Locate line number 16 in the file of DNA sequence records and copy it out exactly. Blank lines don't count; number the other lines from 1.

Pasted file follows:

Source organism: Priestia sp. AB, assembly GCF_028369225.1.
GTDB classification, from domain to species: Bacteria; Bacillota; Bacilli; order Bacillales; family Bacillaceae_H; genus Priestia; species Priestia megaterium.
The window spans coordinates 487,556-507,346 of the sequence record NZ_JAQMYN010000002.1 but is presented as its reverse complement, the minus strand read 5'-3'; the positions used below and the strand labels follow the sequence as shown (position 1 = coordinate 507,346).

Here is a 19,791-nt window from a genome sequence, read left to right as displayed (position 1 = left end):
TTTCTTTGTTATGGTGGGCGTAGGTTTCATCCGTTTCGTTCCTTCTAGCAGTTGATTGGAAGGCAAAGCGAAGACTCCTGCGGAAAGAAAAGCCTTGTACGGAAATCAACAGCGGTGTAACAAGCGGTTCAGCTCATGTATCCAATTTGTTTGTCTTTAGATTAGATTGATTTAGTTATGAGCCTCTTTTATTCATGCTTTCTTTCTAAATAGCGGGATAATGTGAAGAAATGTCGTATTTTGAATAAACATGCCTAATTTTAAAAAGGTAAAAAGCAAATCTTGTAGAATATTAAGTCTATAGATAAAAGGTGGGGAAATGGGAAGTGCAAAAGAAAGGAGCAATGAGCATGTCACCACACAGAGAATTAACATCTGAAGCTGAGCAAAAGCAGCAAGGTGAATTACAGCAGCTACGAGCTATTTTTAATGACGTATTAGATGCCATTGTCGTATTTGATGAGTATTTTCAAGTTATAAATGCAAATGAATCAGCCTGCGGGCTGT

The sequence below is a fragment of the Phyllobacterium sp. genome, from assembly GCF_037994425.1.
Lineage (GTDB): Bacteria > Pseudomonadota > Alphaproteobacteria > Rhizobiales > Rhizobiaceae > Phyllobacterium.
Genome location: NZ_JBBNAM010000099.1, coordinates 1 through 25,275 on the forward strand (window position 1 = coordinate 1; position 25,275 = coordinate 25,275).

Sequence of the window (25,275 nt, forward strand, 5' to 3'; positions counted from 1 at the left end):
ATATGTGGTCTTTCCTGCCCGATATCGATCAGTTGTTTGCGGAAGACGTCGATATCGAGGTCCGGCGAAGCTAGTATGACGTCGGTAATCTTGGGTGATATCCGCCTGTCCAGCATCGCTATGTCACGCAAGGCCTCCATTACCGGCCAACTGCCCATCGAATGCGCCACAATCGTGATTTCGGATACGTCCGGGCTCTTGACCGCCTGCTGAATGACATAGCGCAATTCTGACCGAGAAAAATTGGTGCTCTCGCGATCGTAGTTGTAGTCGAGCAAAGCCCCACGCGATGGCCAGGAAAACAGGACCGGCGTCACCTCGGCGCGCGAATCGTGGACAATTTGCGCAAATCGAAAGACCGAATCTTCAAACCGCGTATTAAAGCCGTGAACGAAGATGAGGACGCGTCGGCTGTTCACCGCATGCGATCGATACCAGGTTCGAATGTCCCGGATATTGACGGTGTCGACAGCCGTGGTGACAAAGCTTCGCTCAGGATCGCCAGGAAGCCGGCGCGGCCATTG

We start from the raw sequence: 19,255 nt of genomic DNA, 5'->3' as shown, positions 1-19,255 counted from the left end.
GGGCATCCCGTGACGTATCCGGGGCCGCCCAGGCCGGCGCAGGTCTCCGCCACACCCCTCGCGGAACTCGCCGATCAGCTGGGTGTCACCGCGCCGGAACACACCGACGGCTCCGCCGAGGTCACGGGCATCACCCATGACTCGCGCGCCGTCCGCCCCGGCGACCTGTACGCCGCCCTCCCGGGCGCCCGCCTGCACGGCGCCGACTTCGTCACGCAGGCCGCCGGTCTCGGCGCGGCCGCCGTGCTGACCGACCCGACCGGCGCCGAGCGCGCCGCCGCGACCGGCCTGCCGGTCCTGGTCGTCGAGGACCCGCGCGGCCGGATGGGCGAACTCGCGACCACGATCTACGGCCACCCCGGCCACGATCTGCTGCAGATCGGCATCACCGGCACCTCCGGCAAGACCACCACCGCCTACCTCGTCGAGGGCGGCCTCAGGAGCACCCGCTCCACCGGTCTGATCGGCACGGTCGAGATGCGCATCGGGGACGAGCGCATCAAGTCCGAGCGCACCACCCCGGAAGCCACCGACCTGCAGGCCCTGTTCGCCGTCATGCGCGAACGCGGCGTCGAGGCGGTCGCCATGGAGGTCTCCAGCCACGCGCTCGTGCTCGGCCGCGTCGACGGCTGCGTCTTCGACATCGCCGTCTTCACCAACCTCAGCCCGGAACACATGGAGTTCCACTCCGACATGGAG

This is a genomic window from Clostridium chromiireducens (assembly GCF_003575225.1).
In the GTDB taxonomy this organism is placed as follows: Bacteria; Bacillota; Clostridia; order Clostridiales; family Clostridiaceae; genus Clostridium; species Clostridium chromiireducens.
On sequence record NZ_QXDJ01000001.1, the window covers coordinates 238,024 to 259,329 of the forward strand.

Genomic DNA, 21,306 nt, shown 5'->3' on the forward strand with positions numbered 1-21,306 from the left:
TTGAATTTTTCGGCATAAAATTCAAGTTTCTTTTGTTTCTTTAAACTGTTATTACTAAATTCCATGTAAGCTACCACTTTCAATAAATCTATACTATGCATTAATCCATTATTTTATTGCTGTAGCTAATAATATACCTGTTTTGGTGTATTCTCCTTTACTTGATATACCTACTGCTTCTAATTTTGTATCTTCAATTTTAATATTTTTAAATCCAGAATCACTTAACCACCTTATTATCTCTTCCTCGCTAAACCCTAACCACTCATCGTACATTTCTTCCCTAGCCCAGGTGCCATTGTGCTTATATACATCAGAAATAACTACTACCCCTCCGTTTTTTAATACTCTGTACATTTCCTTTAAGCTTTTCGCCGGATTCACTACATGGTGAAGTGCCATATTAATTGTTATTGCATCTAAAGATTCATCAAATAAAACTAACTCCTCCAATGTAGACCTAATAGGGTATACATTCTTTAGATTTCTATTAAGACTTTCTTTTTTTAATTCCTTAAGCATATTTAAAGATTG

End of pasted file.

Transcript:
Genomic DNA, 21,306 nt, shown 5'->3' on the forward strand with positions numbered 1-21,306 from the left: